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Ok, so there are two ways to say I love you in Spanish:
Te amo = I love you.
Te quiero = literally “I want you”, but it actually means I love you (qui is pronounced as key). So yeah, I can see why some people might think this has more to do with desire than affection (it doesn’t).
There’s a major difference between the Spanish spoken in Spain and other Spanish speaking countries:
★ In Latin America: te quiero is used for friends and family, while te amo is used to express romantic feelings.
★ In Spain: nobody says te amo (though there are some exceptions). 99.8% of the time people simply use te quiero, and its meaning and intensity vary depending on the context, just like I love you in English.
So when do we use te amo, then?
Te amo has become a rather outdated thing, and it’s such a solemn, passionate, corny thing to say that people just avoid it altogether….unless 1) you’re in a serious relationship, 2) the mood is just right, and 3) you’re into corny stuff like that.
No, really. Te amo is probably the pinnacle of disgustingly sappy declarations. You have to mean it or else it’ll sound plain ridiculous.
Some situations where you might use te amo:
- Proposing to someone
- Marrying someone
- Holding your newborn child for the first time while staring into your lover’s eyes
-Celebrating your wedding anniversary
> The only case in which you’ll find te amo is more common than te quiero is in love songs for some reason.
So yeah, sorry for the rant„ I hope at least someone finds this useful 6w6
Regarding this post on the Armada episode, there’s something most people are leaving out of the issue.
Philip II married Mary I of England just to secure a sort of alliance - an irregular one that subjected England to Spain in a way and left her out of the empire benefits, of course- and a safe passage to the Low Countries. After Mary’s death, the only option left was marrying the new queen. When Elizabeth refused to marry Philip, Spain had to move on to taking the land by force and hence, the plan to attack England at home was devised.
I also want to add that the Armada episode wasn’t a great deal for Spain; true, losing to a small nation like England was humiliating, but they focused on more important matters and came up with something different: securing a safe passage through land avoiding France, which was- and still is- Spain’s nemesis; hence Spain’s obsession with the Italian colonies, they were the starting point of such a dangerous trek.
The Spanish saying, poner una pica en Flandes, refers to how hard it was to move the army- the (in)famous Tercios de Flandes to the Low Countries- and nowadays means achieving something that seemed impossible.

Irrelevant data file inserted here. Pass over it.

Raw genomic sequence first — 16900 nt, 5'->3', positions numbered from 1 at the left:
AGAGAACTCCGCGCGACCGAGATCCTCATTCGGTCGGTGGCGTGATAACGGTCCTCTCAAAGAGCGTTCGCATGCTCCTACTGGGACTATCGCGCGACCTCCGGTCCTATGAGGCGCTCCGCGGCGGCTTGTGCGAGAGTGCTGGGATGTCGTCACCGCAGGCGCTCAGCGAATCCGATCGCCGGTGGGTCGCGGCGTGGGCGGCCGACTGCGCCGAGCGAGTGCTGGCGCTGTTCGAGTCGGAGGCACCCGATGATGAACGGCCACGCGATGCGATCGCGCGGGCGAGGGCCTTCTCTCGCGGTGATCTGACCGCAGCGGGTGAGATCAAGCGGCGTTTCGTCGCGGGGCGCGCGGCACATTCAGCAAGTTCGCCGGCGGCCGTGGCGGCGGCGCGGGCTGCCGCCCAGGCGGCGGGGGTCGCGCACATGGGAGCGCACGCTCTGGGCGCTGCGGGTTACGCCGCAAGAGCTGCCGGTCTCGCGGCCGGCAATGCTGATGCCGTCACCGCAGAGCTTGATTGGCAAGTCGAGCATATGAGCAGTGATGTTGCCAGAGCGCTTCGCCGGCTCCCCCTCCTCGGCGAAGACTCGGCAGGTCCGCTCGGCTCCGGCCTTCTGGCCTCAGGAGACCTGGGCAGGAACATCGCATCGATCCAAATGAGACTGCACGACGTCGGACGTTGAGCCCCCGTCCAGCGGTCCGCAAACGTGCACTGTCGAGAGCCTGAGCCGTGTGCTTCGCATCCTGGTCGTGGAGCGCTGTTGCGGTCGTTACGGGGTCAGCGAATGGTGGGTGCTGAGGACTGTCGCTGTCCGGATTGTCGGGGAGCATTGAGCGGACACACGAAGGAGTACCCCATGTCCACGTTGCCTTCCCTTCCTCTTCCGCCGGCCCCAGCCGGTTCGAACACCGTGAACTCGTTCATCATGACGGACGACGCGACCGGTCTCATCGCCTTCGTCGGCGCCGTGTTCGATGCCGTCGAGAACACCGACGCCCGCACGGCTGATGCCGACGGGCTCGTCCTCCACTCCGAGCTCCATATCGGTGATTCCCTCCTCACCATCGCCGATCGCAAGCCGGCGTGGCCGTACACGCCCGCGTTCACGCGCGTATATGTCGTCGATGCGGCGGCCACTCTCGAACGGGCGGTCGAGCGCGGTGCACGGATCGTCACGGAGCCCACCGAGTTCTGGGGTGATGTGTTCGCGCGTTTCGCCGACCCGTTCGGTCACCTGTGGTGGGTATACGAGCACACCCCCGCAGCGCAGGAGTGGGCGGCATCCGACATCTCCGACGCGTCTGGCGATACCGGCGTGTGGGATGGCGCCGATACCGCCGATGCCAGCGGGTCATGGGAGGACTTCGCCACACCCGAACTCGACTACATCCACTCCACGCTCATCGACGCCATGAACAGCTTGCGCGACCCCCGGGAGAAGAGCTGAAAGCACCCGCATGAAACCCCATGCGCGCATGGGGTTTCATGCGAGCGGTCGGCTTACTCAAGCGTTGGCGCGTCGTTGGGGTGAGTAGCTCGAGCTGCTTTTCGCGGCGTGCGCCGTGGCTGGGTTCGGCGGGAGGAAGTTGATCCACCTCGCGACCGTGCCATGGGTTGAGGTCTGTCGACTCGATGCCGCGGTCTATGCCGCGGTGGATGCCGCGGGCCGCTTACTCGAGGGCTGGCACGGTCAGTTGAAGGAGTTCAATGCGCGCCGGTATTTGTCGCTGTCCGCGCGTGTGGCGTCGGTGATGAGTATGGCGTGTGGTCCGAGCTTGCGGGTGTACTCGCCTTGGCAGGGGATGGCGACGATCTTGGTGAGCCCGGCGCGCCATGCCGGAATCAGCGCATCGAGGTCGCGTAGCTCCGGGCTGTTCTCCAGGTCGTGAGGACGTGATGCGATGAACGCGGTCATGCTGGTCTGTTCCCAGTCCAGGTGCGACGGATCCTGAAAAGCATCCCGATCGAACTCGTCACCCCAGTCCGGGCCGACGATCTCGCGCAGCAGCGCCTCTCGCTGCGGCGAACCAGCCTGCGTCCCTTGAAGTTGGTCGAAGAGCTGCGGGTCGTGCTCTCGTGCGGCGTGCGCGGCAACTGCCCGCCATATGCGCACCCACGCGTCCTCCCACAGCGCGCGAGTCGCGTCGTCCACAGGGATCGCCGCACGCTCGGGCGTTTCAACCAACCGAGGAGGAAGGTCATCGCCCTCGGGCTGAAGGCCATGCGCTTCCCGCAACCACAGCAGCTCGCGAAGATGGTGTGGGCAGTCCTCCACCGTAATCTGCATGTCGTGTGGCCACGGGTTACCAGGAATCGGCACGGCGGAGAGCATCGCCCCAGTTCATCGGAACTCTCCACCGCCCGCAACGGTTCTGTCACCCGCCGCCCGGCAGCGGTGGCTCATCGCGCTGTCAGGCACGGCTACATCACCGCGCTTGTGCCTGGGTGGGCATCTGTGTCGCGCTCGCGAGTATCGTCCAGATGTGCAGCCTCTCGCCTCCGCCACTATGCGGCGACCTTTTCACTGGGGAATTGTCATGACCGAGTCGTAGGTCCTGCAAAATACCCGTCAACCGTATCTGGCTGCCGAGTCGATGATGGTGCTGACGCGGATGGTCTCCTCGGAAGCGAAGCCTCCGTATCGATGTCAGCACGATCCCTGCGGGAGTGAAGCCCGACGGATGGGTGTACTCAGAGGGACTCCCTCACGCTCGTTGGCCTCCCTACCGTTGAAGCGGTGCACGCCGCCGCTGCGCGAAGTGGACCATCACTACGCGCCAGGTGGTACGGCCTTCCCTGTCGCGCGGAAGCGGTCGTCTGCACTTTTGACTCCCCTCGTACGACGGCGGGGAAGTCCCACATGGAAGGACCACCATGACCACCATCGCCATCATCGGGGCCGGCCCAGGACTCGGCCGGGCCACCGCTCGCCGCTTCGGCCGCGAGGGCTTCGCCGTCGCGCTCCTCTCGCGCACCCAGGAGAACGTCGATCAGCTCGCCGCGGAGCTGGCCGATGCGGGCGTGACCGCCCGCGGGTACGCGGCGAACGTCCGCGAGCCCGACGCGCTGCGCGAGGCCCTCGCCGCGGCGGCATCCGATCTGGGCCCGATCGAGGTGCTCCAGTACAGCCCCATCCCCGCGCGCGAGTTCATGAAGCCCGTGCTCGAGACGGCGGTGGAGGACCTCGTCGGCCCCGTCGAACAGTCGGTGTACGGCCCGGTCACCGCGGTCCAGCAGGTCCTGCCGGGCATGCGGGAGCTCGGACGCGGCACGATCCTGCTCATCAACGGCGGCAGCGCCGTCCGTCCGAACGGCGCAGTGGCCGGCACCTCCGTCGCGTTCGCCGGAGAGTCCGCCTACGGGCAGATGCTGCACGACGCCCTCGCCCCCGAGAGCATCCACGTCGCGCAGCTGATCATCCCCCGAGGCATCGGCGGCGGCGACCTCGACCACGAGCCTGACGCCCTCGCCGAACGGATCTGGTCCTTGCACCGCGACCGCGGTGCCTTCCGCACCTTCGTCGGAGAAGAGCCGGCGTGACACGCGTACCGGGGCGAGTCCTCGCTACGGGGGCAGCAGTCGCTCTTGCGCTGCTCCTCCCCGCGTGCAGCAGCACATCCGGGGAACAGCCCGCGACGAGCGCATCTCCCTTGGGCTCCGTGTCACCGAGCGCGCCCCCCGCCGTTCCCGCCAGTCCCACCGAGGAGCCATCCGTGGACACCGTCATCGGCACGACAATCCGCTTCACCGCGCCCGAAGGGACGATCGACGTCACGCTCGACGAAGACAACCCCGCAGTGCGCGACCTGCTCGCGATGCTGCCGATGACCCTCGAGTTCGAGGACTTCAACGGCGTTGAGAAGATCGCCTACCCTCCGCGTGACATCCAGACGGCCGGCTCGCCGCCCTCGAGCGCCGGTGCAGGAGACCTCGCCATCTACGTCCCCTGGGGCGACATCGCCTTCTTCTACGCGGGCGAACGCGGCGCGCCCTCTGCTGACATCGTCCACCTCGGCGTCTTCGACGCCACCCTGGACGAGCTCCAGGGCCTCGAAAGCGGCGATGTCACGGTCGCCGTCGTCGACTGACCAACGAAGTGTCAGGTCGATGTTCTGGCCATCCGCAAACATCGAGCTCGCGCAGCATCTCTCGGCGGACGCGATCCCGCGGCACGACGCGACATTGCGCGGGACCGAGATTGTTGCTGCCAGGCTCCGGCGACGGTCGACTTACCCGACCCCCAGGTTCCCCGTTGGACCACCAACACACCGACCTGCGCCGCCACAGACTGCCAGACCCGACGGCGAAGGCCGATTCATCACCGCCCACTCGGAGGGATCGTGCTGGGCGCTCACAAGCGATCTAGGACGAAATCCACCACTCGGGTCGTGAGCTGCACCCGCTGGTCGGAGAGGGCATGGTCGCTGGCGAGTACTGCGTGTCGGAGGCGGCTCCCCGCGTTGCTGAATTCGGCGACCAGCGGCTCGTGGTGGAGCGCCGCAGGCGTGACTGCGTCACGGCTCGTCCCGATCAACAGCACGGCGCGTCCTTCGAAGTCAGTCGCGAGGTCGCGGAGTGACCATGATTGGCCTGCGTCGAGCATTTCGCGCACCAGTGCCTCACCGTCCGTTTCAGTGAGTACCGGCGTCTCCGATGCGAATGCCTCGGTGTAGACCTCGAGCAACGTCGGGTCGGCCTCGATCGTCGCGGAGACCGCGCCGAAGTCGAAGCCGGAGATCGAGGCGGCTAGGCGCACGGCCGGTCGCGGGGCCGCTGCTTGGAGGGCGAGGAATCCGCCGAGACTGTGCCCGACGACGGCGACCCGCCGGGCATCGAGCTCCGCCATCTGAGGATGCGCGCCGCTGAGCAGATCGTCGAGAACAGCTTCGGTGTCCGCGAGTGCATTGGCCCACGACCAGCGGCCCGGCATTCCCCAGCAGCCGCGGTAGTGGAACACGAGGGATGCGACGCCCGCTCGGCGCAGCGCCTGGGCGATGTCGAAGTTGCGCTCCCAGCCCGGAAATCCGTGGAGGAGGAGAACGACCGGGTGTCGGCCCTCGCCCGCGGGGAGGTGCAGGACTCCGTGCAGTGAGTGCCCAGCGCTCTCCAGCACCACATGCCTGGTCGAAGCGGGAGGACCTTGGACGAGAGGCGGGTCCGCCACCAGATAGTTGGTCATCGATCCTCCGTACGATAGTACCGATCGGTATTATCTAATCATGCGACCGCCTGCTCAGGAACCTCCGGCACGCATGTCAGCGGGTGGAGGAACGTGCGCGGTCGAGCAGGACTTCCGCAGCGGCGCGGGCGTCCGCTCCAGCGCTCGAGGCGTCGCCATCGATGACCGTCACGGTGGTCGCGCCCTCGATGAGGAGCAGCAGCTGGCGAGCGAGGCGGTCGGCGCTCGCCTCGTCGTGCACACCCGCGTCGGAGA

The Protestant vs Catholic war is actually an invention of Protestant countries. England was the one that deemed the Armada episode as a national victory and celebrated the defeat of Catholicism and chose to attack Spain- at any given moment- through warfare but also through propaganda, much like the Dutch had been doing.
They still used it as Protestant propaganda during the times of the Catholic Emancipation (1829)- or during any crisis, really- stating that England had been chosen by God to lead the Protestant Reform and hence had achieved her salvation; something that they would lose for letting the Catholics have the right to public representation (applying for public office jobs) and to practise their faith publicly.
This is something I see too often inside- and outside- of this fandom: a great misinterpretation of Spanish culture and history; a result of the so called Spanish Black Legend (The Spanish article is much better than this, but I’m not too sure how many people who’ll read this speak Spanish). I suggest looking for proper sources- both by Spanish and foreign historians- before tackling any events in Spanish history since most common views on it in Anglo-Saxon cultures are biased. (i.e. the ruthless conquistadors that killed the innocent sheep in the New World, the Catholic fanatics and the Inquisition, the Spaniards’ natural tendency towards crime: Spanish men were ruthless rapists, murderers; Spanish women were depraved prostitutes).
Even the much more favorable view that became the norm during the 19th century, which has been called Leyenda Amarilla (Spanish for Yellow Legend), is based on those but told in a much more positively: The depraved men and women are now passionate and the ruthless conquistadors gave way to the brave guerrilleros and bandoleros. The tanned/olive skin and the exotic looks and dances are also part of this myth that holds no water yet is still firmly believed in most- if not all- Anglo-Saxon countries.
Hetalia itself states that the Spanish empire fell because of the Netherlands and England, when the Spanish empire fell under its own weight, it became too big and too difficult to manage and eventually collapsed like any other big empire including the British. England and the Netherlands were a pain in the ass- so were France, Germany or Italy who were active supporters of said Black Legend- but they simply took advantage of the empire’s natural decline.
this is both very useful and an incredibly interesting read. thank you so much for submitting!!
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